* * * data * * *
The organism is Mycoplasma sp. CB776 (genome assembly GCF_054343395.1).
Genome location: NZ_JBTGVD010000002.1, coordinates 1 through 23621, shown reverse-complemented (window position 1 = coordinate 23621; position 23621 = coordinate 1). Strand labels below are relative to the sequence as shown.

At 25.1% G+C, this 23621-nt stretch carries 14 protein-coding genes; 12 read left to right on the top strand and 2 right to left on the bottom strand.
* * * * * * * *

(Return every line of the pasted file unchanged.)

The organism is Mycoplasma sp. CB776 (genome assembly GCF_054343395.1).
Genome location: NZ_JBTGVD010000002.1, coordinates 1 through 23621, shown reverse-complemented (window position 1 = coordinate 23621; position 23621 = coordinate 1). Strand labels below are relative to the sequence as shown.

At 25.1% G+C, this 23621-nt stretch carries 14 protein-coding genes; 12 read left to right on the top strand and 2 right to left on the bottom strand.